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World History

World History Workshop

'World history' refers to a variety of theoretical approaches, united only in their rejection of 'the nation' as a basic unit of historical analysis. Topics covered include all aspects of colonial and post-colonial history, as well as the histories of Asia, Africa, the Middle East, and Latin America c. 1750-2000. While the workshop continues to maintain a focus on histories of European expansion and imperialism, papers also engage with comparative approaches to world history, including topics such as migration and trade networks, science and technology, and colonial and post-colonial law.

The World History Workshop provides an informal and relaxed setting in which to test out ideas, and to practice giving conference papers among fellow graduate students. We feature submissions at every stage of research, and papers from both MPhil and PhD students. If you are interested in presenting, or have any inquiries, please contact one of the conveners listed below.


Seminars take place on Wednesdays between 17.30 and 19.00 in the Junior Parlour, Gonville and Caius College except where otherwise noted.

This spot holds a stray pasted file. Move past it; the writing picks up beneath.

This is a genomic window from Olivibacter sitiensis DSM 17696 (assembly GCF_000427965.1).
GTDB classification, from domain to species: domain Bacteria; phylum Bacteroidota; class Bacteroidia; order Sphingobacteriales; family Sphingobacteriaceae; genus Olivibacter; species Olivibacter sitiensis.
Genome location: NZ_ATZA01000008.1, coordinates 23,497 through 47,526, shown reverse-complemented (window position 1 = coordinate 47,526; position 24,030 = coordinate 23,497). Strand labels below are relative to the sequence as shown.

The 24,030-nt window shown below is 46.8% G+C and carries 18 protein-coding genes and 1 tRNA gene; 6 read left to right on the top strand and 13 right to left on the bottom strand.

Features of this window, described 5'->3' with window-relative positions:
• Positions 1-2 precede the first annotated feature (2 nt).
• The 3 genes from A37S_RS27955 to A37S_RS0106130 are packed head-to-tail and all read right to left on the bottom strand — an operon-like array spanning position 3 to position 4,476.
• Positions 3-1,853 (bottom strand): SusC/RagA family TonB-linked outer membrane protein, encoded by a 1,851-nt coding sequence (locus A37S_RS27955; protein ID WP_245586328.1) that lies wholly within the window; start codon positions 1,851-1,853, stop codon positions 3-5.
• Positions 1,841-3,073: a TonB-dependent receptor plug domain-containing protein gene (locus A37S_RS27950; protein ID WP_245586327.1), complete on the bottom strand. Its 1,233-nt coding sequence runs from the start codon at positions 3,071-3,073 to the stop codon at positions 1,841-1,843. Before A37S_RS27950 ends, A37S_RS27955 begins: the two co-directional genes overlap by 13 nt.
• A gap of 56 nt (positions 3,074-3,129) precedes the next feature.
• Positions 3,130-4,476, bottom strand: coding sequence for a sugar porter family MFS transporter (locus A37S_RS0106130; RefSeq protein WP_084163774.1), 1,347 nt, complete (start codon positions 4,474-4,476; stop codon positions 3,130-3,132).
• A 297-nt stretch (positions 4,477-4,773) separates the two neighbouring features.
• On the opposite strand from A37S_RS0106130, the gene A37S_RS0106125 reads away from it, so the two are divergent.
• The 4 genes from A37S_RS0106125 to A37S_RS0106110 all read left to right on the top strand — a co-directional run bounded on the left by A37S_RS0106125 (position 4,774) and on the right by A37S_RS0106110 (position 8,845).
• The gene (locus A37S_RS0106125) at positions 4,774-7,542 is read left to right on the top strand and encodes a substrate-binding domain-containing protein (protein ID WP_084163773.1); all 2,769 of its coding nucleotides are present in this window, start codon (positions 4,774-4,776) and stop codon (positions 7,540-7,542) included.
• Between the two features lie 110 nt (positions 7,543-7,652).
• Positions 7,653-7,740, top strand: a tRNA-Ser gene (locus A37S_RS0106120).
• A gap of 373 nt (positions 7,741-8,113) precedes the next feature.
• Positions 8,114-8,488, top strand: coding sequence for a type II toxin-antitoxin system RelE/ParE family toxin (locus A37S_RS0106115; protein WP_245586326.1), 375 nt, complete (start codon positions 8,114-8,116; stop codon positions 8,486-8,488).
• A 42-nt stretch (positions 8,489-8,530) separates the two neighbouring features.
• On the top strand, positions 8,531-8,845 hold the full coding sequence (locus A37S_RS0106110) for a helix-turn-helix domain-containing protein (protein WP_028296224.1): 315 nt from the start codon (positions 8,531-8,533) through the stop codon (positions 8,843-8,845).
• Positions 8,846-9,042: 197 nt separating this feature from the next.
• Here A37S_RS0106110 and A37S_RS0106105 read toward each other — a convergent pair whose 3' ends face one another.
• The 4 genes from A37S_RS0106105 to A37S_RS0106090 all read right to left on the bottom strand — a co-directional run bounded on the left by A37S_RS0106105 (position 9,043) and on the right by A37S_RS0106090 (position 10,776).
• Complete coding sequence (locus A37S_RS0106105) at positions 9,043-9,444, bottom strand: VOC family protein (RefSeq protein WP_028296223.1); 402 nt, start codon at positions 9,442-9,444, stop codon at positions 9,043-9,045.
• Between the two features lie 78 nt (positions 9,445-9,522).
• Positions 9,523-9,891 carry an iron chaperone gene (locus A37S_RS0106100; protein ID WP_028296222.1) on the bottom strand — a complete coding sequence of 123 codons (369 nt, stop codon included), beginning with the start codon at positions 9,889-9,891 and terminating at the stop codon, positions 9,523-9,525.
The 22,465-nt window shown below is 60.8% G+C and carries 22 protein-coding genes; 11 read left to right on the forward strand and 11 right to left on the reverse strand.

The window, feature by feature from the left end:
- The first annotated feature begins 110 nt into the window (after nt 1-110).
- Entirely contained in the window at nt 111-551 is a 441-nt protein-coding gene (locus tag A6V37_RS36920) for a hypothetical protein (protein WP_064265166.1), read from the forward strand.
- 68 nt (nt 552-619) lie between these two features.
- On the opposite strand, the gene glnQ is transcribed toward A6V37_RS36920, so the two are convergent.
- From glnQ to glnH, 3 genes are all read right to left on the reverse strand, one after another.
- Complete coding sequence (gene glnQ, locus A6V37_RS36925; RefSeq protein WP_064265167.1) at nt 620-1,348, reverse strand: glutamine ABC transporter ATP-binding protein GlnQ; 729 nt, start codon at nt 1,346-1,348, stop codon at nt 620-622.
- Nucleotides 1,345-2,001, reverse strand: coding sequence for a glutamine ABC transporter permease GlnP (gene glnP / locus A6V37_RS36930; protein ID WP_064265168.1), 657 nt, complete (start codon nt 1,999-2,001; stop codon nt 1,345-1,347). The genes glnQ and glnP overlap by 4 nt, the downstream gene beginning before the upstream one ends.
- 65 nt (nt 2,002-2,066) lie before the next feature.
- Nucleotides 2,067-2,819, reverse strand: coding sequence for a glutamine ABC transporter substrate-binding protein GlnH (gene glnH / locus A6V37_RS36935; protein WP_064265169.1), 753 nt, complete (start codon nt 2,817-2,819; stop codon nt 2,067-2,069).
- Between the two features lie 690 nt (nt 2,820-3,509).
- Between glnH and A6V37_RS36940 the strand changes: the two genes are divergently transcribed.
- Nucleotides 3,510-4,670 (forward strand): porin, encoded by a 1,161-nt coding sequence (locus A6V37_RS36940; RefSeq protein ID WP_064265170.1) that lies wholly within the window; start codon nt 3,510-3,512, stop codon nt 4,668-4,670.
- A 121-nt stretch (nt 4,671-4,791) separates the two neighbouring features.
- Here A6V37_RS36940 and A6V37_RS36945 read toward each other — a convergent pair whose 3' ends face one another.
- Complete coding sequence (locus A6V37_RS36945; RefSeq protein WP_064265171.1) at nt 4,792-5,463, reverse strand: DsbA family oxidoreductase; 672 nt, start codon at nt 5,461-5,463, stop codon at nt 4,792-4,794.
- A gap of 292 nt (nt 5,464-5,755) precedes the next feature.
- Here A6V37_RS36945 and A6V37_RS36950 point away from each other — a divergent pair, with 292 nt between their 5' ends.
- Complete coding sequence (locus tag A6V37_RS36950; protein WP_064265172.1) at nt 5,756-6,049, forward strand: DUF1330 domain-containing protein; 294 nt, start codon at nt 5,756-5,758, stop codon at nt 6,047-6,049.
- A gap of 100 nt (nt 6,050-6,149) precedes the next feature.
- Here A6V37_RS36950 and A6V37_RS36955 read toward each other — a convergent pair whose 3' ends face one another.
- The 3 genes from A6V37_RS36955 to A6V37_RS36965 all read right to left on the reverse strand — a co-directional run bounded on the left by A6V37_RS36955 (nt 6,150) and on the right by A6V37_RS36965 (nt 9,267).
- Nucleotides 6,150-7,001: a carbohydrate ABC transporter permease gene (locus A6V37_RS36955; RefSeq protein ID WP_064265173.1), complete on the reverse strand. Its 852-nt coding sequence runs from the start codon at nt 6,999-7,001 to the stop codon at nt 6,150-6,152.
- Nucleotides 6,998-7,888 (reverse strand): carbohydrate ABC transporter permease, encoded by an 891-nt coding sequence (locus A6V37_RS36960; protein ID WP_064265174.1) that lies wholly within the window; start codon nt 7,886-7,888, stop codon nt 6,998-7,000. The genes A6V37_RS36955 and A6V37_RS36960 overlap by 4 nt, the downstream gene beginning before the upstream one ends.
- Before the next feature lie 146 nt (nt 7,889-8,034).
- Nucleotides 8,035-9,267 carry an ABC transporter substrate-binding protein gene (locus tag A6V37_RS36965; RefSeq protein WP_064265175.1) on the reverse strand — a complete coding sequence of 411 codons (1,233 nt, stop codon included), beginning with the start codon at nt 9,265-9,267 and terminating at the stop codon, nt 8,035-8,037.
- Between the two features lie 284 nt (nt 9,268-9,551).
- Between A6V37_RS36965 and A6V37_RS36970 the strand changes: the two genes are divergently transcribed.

Laura Channing (lc679)

Annalise Higgins (arh86)

Louise Moschetta (lpgm2)

Ayse Polat (hap41)

Tom Smith (tds33)

Chris Wilson (cw498).


Michaelmas 2017 Schedule

11 October

Welcome drinks - 19.30 at the Pint Shop


18 October

Lachlan Fleetwood (Clare)

Altitude sickness, intermediaries, and instrumentalised bodies in the exploration of the Himalaya, 1800-1850


1 November

Using Archives Overseas Roundtable


8 November      12.30-1.30pm, Room 10, Faculty of History

Luna Sabastian (Clare Hall) 

‘Not a sin but a bounden duty of every Hindu youth’: miscegenous intimacy and the destruction of Hinduism in ‘Veer’ Savarkar’s Hindu race’


15 November     12.30-1.30pm, Room 10, Faculty of History

Mattin Biglari (SOAS)

Refining knowledge: expertise, power, and labour in the Iranian oil industry, 1939-1973


22 November      12.30-1.30pm, Room 10, Faculty of History

Jamie Banks (Leicester)

British imperialism, Indian labour migration, and the consequences of British opium policy 


29 November       12.30-1.30pm, Room 10, Faculty of History

Catarina Madruga (Lisbon)

The Portuguese Third Empire: the appropriation of the African hinterland through taxonomic practices





Seminars take place on Wednesdays between 17.30 and 19.00 in the Junior Parlour, Gonville and Caius College, except where otherwise noted.